It's been quite a journey for Mark Oliver Everett and the band he formed in California back in 1995. Eels became one of the first acts to sign to the Geffen/Spielberg backed venture Dreamworks Records and almost immediately enjoyed considerable success with their debut album Beautiful Freak released in 1996. The singles 'Novacaine for the Soul' and 'Susan's House' were international hits and it appeared as though Everett could do no wrong. But the bands apparently relentless rise to fame and recognition was overshadowed by deep personal tragedy; Everett lost his sister to suicide in 1996 and his mother succumbed to cancer in 1998.
Everett went on to write an excellent memoir: Things the Grandchildren Should Know, an autobiography that catalogues with typical gallows humour a life stalked by bad luck and misfortune. Although Eels haven't quite managed to sustain the success of their first three albums, they have endured, and their continued popularity cannot readily be explained. Everett follows his own star, and has rarely taken any notice of musical trends and fashions so Eels music always feels out of step and/or blissfully ignorant of what's going on in the current music scene.
He has continued to write honestly and unflinchingly about his life and experiences and 'The Cautionary Tales of Mark Oliver Everett' is perhaps his most personal album since 'Electro Shock Blues' in 1998. This is a collection of songs imbued with a singular warmth and compassion, and to these ears, represents a career best. It feels like a reappraisal of sorts - Everett is in reflective mood as he looks back on a lifetime of mistakes and wrong turns.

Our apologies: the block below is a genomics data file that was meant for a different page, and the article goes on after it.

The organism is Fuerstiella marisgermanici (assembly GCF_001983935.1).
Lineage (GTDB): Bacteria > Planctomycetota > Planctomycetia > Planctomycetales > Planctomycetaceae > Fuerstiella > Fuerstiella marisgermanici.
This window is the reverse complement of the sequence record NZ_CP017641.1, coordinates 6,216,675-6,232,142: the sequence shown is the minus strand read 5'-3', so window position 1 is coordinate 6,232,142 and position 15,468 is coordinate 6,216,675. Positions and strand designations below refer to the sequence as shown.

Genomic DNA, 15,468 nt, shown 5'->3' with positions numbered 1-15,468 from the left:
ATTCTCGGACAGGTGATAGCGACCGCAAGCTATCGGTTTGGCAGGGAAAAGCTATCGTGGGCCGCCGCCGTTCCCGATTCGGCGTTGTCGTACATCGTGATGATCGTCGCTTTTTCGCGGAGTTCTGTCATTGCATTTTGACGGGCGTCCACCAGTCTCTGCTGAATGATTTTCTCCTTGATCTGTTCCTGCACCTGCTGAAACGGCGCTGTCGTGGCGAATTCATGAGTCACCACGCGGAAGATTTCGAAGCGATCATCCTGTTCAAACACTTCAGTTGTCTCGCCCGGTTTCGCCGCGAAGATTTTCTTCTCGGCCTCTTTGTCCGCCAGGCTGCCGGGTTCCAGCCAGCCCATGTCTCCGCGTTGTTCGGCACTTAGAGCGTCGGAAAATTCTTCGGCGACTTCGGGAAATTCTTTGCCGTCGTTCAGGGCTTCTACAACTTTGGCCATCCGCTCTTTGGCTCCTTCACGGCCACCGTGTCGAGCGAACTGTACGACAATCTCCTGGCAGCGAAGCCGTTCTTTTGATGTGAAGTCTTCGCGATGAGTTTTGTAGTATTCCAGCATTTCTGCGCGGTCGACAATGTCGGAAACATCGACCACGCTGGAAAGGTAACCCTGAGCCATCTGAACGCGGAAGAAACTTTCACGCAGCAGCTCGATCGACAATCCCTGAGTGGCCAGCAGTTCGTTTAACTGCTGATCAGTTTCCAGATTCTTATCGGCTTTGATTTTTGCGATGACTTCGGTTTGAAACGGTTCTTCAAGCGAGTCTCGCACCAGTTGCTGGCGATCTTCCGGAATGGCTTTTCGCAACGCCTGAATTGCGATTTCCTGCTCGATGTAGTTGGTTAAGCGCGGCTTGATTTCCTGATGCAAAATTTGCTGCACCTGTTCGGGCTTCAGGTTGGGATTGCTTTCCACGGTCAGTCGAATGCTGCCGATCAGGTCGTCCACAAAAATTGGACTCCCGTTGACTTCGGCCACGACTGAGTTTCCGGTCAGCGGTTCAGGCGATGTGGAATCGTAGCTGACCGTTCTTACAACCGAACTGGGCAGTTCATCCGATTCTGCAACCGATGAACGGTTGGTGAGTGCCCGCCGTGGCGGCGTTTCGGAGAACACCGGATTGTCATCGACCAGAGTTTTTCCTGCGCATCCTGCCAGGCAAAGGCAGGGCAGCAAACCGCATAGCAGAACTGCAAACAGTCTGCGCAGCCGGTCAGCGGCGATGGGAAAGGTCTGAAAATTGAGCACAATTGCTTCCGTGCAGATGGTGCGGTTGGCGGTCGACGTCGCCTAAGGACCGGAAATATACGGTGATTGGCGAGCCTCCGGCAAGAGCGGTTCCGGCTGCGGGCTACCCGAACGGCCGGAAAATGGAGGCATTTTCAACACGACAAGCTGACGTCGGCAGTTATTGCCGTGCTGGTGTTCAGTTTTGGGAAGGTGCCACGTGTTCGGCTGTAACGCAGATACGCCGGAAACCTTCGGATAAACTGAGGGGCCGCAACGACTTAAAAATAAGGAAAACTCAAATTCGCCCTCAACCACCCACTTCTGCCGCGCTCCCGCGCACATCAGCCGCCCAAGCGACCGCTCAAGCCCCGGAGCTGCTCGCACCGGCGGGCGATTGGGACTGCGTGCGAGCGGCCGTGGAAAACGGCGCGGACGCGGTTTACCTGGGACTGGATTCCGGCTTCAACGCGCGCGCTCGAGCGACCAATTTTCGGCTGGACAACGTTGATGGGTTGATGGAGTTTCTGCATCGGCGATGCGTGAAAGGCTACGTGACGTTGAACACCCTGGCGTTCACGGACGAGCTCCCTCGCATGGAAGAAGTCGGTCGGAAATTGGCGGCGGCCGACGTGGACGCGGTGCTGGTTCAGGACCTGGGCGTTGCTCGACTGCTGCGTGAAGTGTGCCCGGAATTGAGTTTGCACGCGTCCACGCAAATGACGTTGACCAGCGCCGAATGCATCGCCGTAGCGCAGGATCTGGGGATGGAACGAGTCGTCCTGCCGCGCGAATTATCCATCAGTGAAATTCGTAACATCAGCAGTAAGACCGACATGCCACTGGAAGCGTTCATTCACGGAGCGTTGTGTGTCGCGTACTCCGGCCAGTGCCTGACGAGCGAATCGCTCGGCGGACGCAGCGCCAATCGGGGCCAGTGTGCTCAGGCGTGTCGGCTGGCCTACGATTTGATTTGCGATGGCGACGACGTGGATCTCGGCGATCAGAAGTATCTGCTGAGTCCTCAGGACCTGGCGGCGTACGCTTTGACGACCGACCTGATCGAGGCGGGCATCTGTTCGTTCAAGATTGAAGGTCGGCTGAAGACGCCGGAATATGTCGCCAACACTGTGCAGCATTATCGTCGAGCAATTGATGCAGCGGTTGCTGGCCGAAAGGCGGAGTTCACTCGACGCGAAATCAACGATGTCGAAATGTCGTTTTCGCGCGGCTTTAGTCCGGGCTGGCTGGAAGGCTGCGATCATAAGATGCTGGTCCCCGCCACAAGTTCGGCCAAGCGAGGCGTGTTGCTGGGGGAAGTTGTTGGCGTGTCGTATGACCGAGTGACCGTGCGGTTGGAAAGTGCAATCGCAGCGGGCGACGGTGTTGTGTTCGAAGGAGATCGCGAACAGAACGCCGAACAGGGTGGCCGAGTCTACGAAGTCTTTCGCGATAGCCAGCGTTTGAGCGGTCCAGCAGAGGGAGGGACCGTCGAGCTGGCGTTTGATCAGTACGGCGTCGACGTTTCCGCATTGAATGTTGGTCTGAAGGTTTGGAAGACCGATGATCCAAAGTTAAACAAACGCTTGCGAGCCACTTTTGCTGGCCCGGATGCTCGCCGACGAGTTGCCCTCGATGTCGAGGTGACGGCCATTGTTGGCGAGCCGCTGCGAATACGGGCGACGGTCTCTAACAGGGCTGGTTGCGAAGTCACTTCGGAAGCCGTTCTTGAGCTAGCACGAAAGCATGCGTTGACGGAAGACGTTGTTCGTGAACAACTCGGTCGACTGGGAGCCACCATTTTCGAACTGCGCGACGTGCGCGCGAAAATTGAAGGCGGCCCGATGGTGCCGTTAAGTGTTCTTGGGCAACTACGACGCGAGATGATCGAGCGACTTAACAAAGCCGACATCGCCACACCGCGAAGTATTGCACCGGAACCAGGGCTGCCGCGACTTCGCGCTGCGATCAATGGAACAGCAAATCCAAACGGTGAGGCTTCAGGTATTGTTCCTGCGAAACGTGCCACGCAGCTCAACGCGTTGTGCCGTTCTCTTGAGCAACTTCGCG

It is a gentle sounding record, largely acoustic based but decorated with tinkling glockenspiel and celesta, clarinet, flute and strings that give the album a warm, nostalgic feel. But this is no rose tinted view of the past - on the beautiful 'Mistakes of my Youth' he sings 'I can't keep defeating myself | I can't keep repeating the mistakes of my youth'; the theme of regret a constant one running right through the album. On 'Agatha Chang' it is regret for a lost love, someone he let slip through his fingers while on 'Where I'm From' there is a longing to return to a place he once couldn't wait to escape from; a recognition, perhaps, that we never really escape the emotional pull of the place we call home.
Ultimately, despite the themes of loss and regret, this is an album that ends on a note of real hope; on closing track 'Where I'm Going' he sings: 'Can't say I know what will happen tomorrow |I can't say I know if its joy or sorrow| But I've got a good feeling 'bout where I'm going'. 'The Cautionary Tales of Mark Oliver Everett' is an album of rare wisdom, a beautifully life-affirming recognition that despite the uncertainties and the heartbreaks, this is a road worth travelling.
Review by Paul Page | FOUR STARS